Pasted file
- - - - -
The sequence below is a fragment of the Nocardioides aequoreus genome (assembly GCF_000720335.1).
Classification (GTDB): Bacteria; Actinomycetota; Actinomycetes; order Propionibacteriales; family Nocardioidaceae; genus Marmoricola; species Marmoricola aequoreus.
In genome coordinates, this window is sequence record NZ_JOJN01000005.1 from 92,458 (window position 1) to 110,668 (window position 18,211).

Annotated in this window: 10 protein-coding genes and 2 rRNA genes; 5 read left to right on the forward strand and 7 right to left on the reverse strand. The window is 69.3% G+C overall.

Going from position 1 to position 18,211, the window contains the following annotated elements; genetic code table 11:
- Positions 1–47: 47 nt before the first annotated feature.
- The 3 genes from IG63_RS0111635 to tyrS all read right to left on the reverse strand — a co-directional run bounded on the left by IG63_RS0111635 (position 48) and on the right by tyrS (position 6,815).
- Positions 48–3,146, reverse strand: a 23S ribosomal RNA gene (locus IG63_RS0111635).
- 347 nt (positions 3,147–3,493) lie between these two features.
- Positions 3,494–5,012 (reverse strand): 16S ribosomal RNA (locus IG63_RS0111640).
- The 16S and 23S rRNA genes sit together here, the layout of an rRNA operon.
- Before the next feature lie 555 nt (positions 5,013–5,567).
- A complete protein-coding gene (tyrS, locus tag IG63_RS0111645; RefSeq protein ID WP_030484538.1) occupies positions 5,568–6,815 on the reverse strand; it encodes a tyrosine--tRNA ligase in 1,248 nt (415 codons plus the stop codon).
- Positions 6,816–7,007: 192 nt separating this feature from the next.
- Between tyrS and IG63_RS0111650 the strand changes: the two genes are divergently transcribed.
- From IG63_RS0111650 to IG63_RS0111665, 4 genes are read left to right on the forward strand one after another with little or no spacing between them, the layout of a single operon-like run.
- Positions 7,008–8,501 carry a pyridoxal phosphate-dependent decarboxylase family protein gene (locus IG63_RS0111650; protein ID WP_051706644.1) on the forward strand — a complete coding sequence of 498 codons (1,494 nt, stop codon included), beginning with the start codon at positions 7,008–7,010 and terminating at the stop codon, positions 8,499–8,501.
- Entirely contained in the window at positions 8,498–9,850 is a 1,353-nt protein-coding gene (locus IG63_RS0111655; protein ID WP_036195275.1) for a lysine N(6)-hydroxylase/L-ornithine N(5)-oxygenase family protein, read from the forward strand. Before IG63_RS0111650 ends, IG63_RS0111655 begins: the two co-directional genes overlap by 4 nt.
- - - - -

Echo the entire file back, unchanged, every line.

The sequence below is a fragment of the Nocardioides aequoreus genome (assembly GCF_000720335.1).
Classification (GTDB): Bacteria; Actinomycetota; Actinomycetes; order Propionibacteriales; family Nocardioidaceae; genus Marmoricola; species Marmoricola aequoreus.
In genome coordinates, this window is sequence record NZ_JOJN01000005.1 from 92,458 (window position 1) to 110,668 (window position 18,211).

Annotated in this window: 10 protein-coding genes and 2 rRNA genes; 5 read left to right on the forward strand and 7 right to left on the reverse strand. The window is 69.3% G+C overall.

Going from position 1 to position 18,211, the window contains the following annotated elements; genetic code table 11:
- Positions 1–47: 47 nt before the first annotated feature.
- The 3 genes from IG63_RS0111635 to tyrS all read right to left on the reverse strand — a co-directional run bounded on the left by IG63_RS0111635 (position 48) and on the right by tyrS (position 6,815).
- Positions 48–3,146, reverse strand: a 23S ribosomal RNA gene (locus IG63_RS0111635).
- 347 nt (positions 3,147–3,493) lie between these two features.
- Positions 3,494–5,012 (reverse strand): 16S ribosomal RNA (locus IG63_RS0111640).
- The 16S and 23S rRNA genes sit together here, the layout of an rRNA operon.
- Before the next feature lie 555 nt (positions 5,013–5,567).
- A complete protein-coding gene (tyrS, locus tag IG63_RS0111645; RefSeq protein ID WP_030484538.1) occupies positions 5,568–6,815 on the reverse strand; it encodes a tyrosine--tRNA ligase in 1,248 nt (415 codons plus the stop codon).
- Positions 6,816–7,007: 192 nt separating this feature from the next.
- Between tyrS and IG63_RS0111650 the strand changes: the two genes are divergently transcribed.
- From IG63_RS0111650 to IG63_RS0111665, 4 genes are read left to right on the forward strand one after another with little or no spacing between them, the layout of a single operon-like run.
- Positions 7,008–8,501 carry a pyridoxal phosphate-dependent decarboxylase family protein gene (locus IG63_RS0111650; protein ID WP_051706644.1) on the forward strand — a complete coding sequence of 498 codons (1,494 nt, stop codon included), beginning with the start codon at positions 7,008–7,010 and terminating at the stop codon, positions 8,499–8,501.
- Entirely contained in the window at positions 8,498–9,850 is a 1,353-nt protein-coding gene (locus IG63_RS0111655; protein ID WP_036195275.1) for a lysine N(6)-hydroxylase/L-ornithine N(5)-oxygenase family protein, read from the forward strand. Before IG63_RS0111650 ends, IG63_RS0111655 begins: the two co-directional genes overlap by 4 nt.